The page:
Some would say that in light of the grim economic outlook the government should go further, back to first principles to challenge the theory of why a minimum wage is needed at all. First introduced by Premier Richard Seddon in 1894, minimum wage laws have been supported by well-intentioned governments convinced that they were needed to combat the evils of low wages and discriminatory employers. The relevance of that assumption nowadays however, needs to be challenged, given the rights of workers to enter into individual wage bargaining, the mobility of the work force, and the various rights of redress against what could be considered to be unfair practice.
When Labour became the government in 1999, the minimum wage was $7 an hour. This was just under 40 percent of the average hourly wage. Now, at $12 an hour, the minimum wage has risen to 49 percent of the average hourly wage. This compares with the situation in Britain where the minimum wage in 2007 was at 41 percent of the average hourly wage and in the US where it was at 33 percent. To match the situation in Britain, New Zealand’s minimum wage would have to be set at $10 and to match the situation in the US at $8.
In a free market economy, wages rise in line with increases in productivity: the more productive the worker, the higher their pay as the more goods and services they help to create for consumers. But over the term of the Labour Government it has been taxpayer funded public sector wages, rather than increases in productivity that have been the driving force, with government wage growth outpacing wage rises in the private sector. This has pushed the minimum wage to an artificially high level that no longer reflects productive output. In fact, since 1999, the minimum wage has risen by 71 percent while general wages have increased by only 40 percent.
In their 2007 minimum wage review briefing papers the Department of Labour recommended increasing the minimum wage to $12 from $11.25 in spite of concerns that doing so may constrain employment growth, increase inflation, cause the cost of goods and services to rise, and impose additional compliance costs on business which may force them to cut back on hours worked or even close their doors. Treasury also noted that “economic impacts are likely to be more significant if current buoyant economic and labour market conditions soften”.In other words, what seemed like a good idea last year can now be seen to be disadvantaging the very people it was purported to help.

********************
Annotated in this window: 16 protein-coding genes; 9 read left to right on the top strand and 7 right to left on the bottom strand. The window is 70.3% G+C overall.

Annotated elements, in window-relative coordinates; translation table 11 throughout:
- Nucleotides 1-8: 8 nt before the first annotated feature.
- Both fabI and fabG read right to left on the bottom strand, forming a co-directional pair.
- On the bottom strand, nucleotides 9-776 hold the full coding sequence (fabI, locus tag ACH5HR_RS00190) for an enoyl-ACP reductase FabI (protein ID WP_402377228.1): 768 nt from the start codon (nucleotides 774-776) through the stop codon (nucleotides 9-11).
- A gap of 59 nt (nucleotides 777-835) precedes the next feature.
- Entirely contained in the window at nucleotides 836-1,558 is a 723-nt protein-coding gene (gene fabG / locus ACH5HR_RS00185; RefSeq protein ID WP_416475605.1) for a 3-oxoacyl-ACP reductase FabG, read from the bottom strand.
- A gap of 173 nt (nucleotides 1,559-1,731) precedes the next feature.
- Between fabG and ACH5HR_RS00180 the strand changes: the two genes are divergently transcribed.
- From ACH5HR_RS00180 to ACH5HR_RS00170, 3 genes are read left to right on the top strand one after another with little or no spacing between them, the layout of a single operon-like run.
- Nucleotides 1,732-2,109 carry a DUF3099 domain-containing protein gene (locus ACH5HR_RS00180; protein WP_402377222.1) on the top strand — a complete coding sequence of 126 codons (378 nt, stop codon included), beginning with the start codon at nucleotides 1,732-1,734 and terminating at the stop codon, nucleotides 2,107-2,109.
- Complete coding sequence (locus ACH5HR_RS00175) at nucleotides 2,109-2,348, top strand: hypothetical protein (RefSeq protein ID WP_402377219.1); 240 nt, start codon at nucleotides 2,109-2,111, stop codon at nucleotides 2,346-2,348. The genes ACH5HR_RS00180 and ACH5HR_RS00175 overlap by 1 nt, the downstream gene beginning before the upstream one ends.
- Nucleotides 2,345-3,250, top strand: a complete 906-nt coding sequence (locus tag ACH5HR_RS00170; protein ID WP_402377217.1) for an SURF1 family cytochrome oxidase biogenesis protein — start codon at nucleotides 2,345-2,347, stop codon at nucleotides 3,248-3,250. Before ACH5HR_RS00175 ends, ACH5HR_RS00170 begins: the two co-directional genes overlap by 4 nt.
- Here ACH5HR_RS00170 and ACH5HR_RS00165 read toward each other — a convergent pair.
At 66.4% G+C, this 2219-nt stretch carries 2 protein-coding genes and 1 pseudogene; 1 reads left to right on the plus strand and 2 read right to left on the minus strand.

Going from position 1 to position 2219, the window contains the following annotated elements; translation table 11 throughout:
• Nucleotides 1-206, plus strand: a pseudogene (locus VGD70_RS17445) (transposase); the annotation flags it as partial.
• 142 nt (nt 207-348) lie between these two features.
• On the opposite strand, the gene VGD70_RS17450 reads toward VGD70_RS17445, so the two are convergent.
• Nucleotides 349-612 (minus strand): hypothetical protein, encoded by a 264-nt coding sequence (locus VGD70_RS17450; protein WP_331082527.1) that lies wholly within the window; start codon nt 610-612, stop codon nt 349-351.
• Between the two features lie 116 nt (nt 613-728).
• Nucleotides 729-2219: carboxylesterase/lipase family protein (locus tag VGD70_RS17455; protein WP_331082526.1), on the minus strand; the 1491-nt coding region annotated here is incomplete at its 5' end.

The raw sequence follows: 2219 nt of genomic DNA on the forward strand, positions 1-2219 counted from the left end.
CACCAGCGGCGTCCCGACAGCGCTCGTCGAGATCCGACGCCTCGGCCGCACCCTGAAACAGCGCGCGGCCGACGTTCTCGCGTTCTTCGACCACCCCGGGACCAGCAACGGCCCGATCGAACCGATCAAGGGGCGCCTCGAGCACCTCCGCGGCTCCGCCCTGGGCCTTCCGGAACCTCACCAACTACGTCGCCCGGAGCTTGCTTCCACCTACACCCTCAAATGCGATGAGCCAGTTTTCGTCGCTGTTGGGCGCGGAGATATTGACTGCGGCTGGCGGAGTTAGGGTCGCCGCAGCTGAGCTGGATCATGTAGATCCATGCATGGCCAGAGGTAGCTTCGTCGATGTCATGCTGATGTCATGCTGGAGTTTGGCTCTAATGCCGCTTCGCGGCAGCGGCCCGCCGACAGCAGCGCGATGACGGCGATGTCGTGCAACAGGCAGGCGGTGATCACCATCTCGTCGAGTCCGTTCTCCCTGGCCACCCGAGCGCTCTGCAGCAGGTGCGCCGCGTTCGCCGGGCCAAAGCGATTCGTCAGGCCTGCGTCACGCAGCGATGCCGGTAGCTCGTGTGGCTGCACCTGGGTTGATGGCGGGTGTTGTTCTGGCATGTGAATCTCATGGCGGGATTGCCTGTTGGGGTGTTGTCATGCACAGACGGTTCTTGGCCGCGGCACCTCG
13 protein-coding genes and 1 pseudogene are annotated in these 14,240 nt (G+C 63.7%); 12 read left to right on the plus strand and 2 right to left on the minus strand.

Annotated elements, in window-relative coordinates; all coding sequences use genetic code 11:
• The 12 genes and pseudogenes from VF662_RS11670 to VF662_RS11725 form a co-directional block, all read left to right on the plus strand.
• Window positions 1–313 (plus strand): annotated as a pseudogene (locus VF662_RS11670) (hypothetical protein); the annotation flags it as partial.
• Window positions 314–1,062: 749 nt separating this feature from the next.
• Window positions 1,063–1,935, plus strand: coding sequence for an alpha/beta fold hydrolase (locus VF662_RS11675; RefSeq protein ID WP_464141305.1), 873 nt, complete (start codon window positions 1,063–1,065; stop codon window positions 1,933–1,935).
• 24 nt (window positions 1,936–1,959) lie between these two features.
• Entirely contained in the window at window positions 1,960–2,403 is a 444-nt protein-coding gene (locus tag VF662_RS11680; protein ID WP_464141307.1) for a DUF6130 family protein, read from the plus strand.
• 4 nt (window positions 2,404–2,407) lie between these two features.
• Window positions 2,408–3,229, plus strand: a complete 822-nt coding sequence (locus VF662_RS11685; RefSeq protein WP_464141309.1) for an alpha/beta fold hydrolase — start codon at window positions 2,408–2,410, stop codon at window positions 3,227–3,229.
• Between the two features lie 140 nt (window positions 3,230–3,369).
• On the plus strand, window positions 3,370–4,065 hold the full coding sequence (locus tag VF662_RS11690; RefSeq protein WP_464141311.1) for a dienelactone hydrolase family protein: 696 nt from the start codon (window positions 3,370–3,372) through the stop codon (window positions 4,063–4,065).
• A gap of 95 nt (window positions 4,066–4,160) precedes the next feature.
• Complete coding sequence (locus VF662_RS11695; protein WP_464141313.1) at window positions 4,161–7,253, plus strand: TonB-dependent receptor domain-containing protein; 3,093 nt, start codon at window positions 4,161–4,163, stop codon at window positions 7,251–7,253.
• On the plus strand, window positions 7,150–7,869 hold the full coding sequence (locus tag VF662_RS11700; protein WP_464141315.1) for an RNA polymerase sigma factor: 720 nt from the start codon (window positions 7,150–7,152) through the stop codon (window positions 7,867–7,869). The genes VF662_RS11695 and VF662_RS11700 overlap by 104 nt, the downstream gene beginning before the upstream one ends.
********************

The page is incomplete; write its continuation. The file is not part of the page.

But it isn’t just the adult minimum wage that is a problem. This week’s NZCPR Guest Commentator is Phil O’Reilly, Chief Executive of Business NZ, who, in his article The cruel dark side of the minimum wage explains:
“Another recent change is the virtual disappearance of the youth rate, its application limited to those in training and to roughly the first 3 months of a 16 or 17-year old new entrant’s employment. Getting rid of (most) youth rates – while retaining the minimum wage overall – makes it comparatively harder for young people to get their first job. This is borne out by OECD research that indicates a 10% increase in the minimum wage leads to a 3% increase in youth unemployment. This should be a concern for us, as youth unemployment in New Zealand is around four times higher than overall unemployment. And removing youth rates for most, while retaining them for trainees, is a disincentive for young people to undergo training.
“People don’t stay on youth rates for long. The evidence is that as they pick up skills, they move quickly into normal pay bands. Youth rates are therefore similar to a probationary period at the beginning of employment – they are useful in allowing an employer and employee to try each other out with not too much risk to either party, potentially providing a basis for a strong future employment relationship”.
While we don’t know how long or how deep the recession we are in will be, what we do know is that the business sector is in for a massive shake-up. It will be a painful process during which many of today’s businesses will be replaced by the emerging industries of tomorrow. Harsh as it may be, it is also a time of opportunity for new businesses to fill the void and refresh industry practice.
In this rapidly changing environment it is vital that businesses and workers alike have the flexibility to take full advantage of new opportunities. Relaxing minimum wage laws would not mean across the board pay cuts, as vested interest groups like the unions would claim, but they will help to create a stronger and more dynamic businesses sector with many more chances for people who have lost their jobs to find work and get off the dole.